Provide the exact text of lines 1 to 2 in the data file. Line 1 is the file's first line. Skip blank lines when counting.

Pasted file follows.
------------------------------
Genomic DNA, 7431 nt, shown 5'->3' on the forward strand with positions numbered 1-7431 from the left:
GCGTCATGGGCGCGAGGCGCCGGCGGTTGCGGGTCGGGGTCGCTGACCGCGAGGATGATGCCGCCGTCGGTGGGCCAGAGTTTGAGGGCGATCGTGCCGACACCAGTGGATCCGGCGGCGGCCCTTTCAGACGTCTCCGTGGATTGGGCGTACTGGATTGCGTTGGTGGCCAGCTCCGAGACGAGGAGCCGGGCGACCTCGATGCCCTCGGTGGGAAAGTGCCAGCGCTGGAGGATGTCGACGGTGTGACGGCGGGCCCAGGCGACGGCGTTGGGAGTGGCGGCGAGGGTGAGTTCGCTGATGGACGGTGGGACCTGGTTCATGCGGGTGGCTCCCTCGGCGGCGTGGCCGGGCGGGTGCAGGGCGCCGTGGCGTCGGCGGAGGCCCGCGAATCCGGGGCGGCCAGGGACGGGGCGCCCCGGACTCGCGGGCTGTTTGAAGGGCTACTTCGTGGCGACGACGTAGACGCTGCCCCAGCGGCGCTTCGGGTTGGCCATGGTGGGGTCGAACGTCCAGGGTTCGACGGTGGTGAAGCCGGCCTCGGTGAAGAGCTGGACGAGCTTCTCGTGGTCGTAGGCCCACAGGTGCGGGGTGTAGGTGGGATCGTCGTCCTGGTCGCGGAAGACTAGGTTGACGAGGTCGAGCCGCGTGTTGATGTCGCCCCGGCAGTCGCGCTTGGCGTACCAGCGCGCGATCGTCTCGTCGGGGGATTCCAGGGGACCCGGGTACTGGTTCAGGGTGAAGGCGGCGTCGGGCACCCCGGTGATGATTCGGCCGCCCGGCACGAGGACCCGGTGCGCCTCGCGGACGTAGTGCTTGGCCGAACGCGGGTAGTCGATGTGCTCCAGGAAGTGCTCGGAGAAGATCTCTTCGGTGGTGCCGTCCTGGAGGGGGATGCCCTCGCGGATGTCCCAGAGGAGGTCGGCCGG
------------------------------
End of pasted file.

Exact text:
Genomic DNA, 7431 nt, shown 5'->3' on the forward strand with positions numbered 1-7431 from the left:
GCGTCATGGGCGCGAGGCGCCGGCGGTTGCGGGTCGGGGTCGCTGACCGCGAGGATGATGCCGCCGTCGGTGGGCCAGAGTTTGAGGGCGATCGTGCCGACACCAGTGGATCCGGCGGCGGCCCTTTCAGACGTCTCCGTGGATTGGGCGTACTGGATTGCGTTGGTGGCCAGCTCCGAGACGAGGAGCCGGGCGACCTCGATGCCCTCGGTGGGAAAGTGCCAGCGCTGGAGGATGTCGACGGTGTGACGGCGGGCCCAGGCGACGGCGTTGGGAGTGGCGGCGAGGGTGAGTTCGCTGATGGACGGTGGGACCTGGTTCATGCGGGTGGCTCCCTCGGCGGCGTGGCCGGGCGGGTGCAGGGCGCCGTGGCGTCGGCGGAGGCCCGCGAATCCGGGGCGGCCAGGGACGGGGCGCCCCGGACTCGCGGGCTGTTTGAAGGGCTACTTCGTGGCGACGACGTAGACGCTGCCCCAGCGGCGCTTCGGGTTGGCCATGGTGGGGTCGAACGTCCAGGGTTCGACGGTGGTGAAGCCGGCCTCGGTGAAGAGCTGGACGAGCTTCTCGTGGTCGTAGGCCCACAGGTGCGGGGTGTAGGTGGGATCGTCGTCCTGGTCGCGGAAGACTAGGTTGACGAGGTCGAGCCGCGTGTTGATGTCGCCCCGGCAGTCGCGCTTGGCGTACCAGCGCGCGATCGTCTCGTCGGGGGATTCCAGGGGACCCGGGTACTGGTTCAGGGTGAAGGCGGCGTCGGGCACCCCGGTGATGATTCGGCCGCCCGGCACGAGGACCCGGTGCGCCTCGCGGACGTAGTGCTTGGCCGAACGCGGGTAGTCGATGTGCTCCAGGAAGTGCTCGGAGAAGATCTCTTCGGTGGTGCCGTCCTGGAGGGGGATGCCCTCGCGGATGTCCCAGAGGAGGTCGGCCGG